IRAN: Iran's opposition prepared to defy authorities and take to the streets
Thursday for another day of massive protests against the disputed
re-election of President Mahmoud Ahmadinejad. In a posting on his Web site, defeated opposition candidate Mir Hossein
Mousavi called on his supporters to wear black and gather for street
marches to mourn those killed in post-election violence.
Iran has confirmed that at least seven protesters have been killed in clashes with a pro-government militia since Monday.
PAKISTAN: Pakistani intelligence officials say a suspected U.S. missile strike has killed nine people in northwest Pakistan.
Authorities say at least four missiles hit near two villages west of Wana, a major town near the Afghan border in Pakistan's South Waziristan region.
Suspected U.S. drones (unmanned aircraft) are reported to have launched at least 30 missile attacks in Pakistan since the middle of last year, despite public objections by the Pakistani government.
CHINA-WORLD BANK: The World Bank has raised its forecast for economic growth in China this year to 7.2 percent. The World Banks says the increase is due largely to China's stimulus-driven investment boom. It cautioned Thursday that it is too soon to say a sustained recovery is on the way. China's economy began to feel the impact of the global financial crisis late last year, and in response Beijing launched a $586 billion stimulus program to pump money into the economy through public works projects. The World Bank says Beijing's stimulus plan will account for the bulk of growth this year. The previous economic growth forecast for 2009 was 6.5 percent.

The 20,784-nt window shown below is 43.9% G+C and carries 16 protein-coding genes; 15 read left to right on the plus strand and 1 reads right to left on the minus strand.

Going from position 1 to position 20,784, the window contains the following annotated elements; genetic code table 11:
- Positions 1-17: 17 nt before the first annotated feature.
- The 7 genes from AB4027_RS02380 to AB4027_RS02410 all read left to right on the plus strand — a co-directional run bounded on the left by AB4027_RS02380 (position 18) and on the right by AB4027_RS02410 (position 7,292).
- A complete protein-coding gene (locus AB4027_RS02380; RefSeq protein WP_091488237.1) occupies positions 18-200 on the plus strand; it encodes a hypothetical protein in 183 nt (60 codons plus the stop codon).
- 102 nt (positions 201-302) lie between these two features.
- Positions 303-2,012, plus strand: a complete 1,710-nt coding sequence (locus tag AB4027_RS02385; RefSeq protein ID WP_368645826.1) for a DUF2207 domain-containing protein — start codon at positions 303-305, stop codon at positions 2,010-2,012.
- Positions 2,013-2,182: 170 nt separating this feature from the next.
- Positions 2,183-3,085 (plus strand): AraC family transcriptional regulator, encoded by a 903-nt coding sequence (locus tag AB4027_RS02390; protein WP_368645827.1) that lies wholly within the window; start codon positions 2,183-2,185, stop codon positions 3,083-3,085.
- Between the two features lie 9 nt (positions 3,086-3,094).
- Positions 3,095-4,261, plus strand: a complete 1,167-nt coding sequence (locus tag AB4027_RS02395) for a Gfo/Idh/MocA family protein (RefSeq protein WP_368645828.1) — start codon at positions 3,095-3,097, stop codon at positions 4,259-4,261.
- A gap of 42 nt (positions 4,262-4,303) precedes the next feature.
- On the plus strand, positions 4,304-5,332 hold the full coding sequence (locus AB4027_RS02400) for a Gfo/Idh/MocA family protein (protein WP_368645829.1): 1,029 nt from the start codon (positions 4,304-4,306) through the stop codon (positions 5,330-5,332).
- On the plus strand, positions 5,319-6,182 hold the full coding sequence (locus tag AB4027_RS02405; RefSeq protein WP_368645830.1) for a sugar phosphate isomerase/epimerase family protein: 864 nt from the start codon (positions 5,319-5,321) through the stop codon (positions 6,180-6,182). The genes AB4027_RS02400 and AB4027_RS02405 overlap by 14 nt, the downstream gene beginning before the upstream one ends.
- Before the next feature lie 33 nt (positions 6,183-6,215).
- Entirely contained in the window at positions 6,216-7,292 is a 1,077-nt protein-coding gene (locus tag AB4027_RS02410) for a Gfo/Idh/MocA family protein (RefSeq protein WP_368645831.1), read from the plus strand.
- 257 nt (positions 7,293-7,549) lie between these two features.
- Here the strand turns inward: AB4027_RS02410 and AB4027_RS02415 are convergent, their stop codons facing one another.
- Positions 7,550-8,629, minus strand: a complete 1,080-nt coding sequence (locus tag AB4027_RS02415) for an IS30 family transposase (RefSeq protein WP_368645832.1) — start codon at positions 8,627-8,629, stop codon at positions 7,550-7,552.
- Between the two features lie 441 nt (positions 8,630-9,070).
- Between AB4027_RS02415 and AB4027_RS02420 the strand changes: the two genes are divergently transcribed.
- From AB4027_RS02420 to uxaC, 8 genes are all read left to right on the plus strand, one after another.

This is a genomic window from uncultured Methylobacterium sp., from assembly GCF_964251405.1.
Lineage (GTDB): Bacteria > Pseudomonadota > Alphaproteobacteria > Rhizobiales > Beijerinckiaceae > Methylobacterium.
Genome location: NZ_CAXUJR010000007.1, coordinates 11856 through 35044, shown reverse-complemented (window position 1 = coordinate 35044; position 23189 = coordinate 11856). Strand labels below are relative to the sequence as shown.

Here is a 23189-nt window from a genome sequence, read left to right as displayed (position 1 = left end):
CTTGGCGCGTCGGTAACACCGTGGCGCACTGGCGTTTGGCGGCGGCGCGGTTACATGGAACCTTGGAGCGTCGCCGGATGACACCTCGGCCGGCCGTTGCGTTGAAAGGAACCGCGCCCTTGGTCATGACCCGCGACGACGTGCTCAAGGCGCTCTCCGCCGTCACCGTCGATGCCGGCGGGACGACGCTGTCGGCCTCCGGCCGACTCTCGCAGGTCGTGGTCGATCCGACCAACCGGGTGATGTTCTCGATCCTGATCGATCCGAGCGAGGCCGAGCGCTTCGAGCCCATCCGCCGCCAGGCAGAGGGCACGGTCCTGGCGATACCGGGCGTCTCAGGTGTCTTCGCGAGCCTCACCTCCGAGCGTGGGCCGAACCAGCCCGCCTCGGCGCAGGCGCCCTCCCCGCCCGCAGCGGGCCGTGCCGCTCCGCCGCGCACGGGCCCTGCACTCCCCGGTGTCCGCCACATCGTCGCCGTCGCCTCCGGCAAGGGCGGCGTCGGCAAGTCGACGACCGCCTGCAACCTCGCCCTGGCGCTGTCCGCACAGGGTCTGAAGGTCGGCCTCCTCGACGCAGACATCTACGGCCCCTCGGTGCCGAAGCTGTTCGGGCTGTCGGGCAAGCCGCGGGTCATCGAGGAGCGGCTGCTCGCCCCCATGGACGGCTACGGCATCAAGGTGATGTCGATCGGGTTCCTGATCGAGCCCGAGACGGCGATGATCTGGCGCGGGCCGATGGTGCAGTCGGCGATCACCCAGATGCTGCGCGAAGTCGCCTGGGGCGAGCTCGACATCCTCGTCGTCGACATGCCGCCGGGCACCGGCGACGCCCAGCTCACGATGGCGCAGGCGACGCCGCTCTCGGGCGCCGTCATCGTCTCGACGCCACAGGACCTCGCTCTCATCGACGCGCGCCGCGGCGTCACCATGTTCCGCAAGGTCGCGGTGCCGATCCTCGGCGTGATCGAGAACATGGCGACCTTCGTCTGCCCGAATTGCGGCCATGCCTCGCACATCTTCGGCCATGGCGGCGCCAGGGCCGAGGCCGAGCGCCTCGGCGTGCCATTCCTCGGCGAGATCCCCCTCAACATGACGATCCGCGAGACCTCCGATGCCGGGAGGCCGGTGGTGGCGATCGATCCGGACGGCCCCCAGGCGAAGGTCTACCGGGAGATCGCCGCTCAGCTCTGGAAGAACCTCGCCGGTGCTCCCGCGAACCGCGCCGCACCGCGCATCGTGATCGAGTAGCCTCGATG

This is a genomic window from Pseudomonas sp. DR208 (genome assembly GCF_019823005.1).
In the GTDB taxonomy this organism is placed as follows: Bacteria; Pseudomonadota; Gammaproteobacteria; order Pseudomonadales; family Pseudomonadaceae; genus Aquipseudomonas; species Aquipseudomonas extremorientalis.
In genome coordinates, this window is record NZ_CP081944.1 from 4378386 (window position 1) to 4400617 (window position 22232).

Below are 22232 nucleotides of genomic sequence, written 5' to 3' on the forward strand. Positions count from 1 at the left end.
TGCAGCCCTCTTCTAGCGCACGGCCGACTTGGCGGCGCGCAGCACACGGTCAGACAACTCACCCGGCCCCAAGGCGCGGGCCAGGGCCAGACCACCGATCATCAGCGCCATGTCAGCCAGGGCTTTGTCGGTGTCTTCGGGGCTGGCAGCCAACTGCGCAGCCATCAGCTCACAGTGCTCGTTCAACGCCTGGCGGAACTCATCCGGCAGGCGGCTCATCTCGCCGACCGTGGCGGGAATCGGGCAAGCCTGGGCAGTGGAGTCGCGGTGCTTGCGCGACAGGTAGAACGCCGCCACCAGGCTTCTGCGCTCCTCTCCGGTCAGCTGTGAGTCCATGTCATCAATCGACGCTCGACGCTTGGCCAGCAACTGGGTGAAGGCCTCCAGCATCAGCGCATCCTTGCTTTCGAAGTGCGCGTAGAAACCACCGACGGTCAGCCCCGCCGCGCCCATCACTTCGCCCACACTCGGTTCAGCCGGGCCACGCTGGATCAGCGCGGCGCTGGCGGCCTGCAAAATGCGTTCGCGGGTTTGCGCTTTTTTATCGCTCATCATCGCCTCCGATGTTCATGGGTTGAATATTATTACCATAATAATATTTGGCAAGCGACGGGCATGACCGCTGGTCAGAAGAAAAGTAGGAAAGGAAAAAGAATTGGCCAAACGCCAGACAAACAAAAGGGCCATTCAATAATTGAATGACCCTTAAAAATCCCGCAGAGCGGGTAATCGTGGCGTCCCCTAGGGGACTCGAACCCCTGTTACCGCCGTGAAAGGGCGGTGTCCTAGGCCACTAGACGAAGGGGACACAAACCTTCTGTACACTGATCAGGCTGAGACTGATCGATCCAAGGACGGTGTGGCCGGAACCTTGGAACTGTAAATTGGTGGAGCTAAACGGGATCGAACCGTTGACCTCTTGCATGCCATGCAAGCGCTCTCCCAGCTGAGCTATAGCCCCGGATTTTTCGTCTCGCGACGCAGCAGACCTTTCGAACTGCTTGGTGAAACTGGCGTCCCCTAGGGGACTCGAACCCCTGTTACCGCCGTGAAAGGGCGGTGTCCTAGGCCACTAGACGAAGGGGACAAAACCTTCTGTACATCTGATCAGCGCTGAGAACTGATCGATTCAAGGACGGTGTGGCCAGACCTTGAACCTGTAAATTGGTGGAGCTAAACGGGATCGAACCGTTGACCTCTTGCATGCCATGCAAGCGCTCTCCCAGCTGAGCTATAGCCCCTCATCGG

NOKOR NUCLEAR: A Japanese newspaper says North Korea is preparing to launch a long-range ballistic missile towards (the Pacific U.S. state of) Hawaiiin early July. The Daily Yomiuri says Japan's Defense Ministry believes a Taepodong-2 missile or an upgraded version was delivered to the northwest Tongchang-ri launch site from a plant near Pyongyang on May 30. But the ministry does not believe the missile would be able to reach the Hawaiian Islands.
CAMBODIA-LAOS-DOLPHIN: An international conservation group says pollution in southeast Asia's
Mekong River has pushed freshwater dolphins in Cambodia and Laos to the
brink of extinction. In newly released report, the World Wildlife Fund says only 64 to 76
dolphins remain in the Mekong River. The report says toxic levels of
pesticides, mercury and other pollutants were found in more than 50
calves who have died since 2003. WWF veterinary surgeon Verne Dove says pollutants found widely in the
environment along the river and several countries through which the
Mekong flows could be contributing to the problem.
The WWF says the dolphins, which inhabit a 190 kilometer stretch of the river in Cambodia and Laos, urgently need a program to help counter the effects of pollution on their immune systems.